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What is the main type of cell found in the liver?
What makes up a portal triad?
- Hepatic artery
- Portal vein
- Bile duct
What are the spaces in between hepatocytes where blood flows through called?
What direction does blood flow in a hepatic lobule?
Blood flows from the portal triad to the central vein
What direction does bile flow in a hepatic lobule?
Bile flows from the central vein to the bile ducts in the portal triads
What are the different zones in the liver? Which is most/least oxygenated?
- Zones 1,2 and 3.
- Zone 1 is closest to the afferent blood supply and so is the most oxygenated. Zone 3 is closest to the terminal hepatic vein and is the zone with the least oxygenated blood. It is prone to hypoxic damage.
What are some of the liver defences?
What are the portals of entry to the liver?
- Direct extension - penetrating trauma (either external or in the GI tract)
- Haematogenous - sinusoid localisation (portal vein, hepatic artery or umbilical vein), kupffer cell localisation
- Retrograde biliary transport - ascending parasitic or bacterial infections gain access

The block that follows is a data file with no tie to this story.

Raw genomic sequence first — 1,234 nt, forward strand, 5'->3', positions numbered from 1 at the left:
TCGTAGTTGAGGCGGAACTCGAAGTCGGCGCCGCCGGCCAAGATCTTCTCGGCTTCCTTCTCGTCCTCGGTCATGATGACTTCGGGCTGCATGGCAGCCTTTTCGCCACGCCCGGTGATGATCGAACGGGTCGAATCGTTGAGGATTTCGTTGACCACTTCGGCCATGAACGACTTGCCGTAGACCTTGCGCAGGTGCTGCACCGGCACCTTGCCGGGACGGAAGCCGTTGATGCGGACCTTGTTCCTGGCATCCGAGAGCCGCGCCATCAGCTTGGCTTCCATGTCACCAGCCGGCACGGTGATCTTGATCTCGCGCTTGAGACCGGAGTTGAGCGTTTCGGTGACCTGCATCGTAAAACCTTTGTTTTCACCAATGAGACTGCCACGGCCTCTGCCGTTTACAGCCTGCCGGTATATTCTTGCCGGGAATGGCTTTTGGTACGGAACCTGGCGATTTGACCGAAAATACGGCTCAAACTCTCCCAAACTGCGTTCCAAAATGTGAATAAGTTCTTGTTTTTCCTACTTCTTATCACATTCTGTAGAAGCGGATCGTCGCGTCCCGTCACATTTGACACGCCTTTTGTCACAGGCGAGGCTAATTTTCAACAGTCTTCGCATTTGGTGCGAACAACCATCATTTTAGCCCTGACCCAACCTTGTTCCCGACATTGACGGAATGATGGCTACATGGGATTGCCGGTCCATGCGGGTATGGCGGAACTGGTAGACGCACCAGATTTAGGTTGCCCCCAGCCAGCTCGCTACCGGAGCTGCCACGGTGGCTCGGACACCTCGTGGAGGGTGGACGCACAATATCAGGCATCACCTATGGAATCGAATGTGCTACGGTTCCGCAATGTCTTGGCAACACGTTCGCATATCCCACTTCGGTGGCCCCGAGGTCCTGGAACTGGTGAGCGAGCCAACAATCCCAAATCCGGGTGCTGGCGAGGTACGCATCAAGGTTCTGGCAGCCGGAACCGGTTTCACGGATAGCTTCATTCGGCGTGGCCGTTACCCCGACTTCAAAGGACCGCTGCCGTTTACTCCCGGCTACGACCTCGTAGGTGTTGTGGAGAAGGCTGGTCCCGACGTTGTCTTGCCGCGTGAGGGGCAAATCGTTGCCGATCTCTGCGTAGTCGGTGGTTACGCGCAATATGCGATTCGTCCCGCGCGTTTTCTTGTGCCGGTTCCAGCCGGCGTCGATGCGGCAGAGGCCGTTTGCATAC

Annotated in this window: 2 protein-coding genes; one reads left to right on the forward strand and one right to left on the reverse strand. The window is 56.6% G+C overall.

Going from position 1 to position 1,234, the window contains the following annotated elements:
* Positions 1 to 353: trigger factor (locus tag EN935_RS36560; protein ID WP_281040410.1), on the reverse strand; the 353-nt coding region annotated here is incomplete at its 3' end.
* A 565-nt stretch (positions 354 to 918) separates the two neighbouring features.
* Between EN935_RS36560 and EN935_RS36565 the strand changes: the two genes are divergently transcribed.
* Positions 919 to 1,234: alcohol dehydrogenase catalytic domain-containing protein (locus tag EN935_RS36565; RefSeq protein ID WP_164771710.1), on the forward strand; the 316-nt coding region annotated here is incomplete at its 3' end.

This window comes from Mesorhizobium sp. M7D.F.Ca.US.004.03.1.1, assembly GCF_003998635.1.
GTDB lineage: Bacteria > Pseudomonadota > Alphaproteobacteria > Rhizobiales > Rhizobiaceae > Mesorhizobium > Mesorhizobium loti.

What is a common liver disease caused by internal trauma in cattle?
Hardware disease (bovine traumatic reticuloperitonitis)
What poisonous plant commonly causes liver disease in many species?
How does Ragwort cause liver disease?
The toxin has anti-mitotic effects; it prevents cell division of hepatocytes but not DNA synthesis. The remaining hepatocytes are attempting to replace those lost by necrosis so you get megalocytosis (big hepatocytes), fibrosis and biliary hyperplasia.
What are some of the mechanisms of liver injury?
- Metabolic bioactivation of chemicals
- Stimulation of autoimmunity
- Stimulation of apoptosis
- Disruption of Ca2+ homeostasis
- Canalicular injury
- Mitochondrial injury
What are the main targets of liver injury?
Epithelial cells i.e. hepatocytes and biliary epithelium
What are the three patterns of hepatocellular degeneration and necrosis?
- Random - multifocal necrosis. It can be a single cell/small numbers of affected cells. Caused by viruses, bacteria and protozoa.
- Zonal - produces an enlarged, rounded liver. Specific zones degenerated. Normally centrilobular (zone 3)
- Massive - entire lobule or continuous lobules affected
Give an example of a pathogen that causes random hepatocellular necrosis
- Herpesvirus infections
- Canine infectious hepatitis
Why are herpesviruses more common in neonates/foetuses?
As herpesviruses do not like cold conditions so once an animal is able to thermoregulate they are less susceptible.
How is herpesvirus transmitted to foetuses and neonates? What is its pathogenesis?
- Infection can be transplacental, via the birth canal, infected litter mates or the dam
- Initially the viruses undergoes oronasal multiplication. It then enters the bloodstream via infected mononuclear phagocytes and causes multifocal necrosis in liver, kidneys, lung and spleen.
What can be seen on gross inspection with a liver infected with canine infectious hepatitis?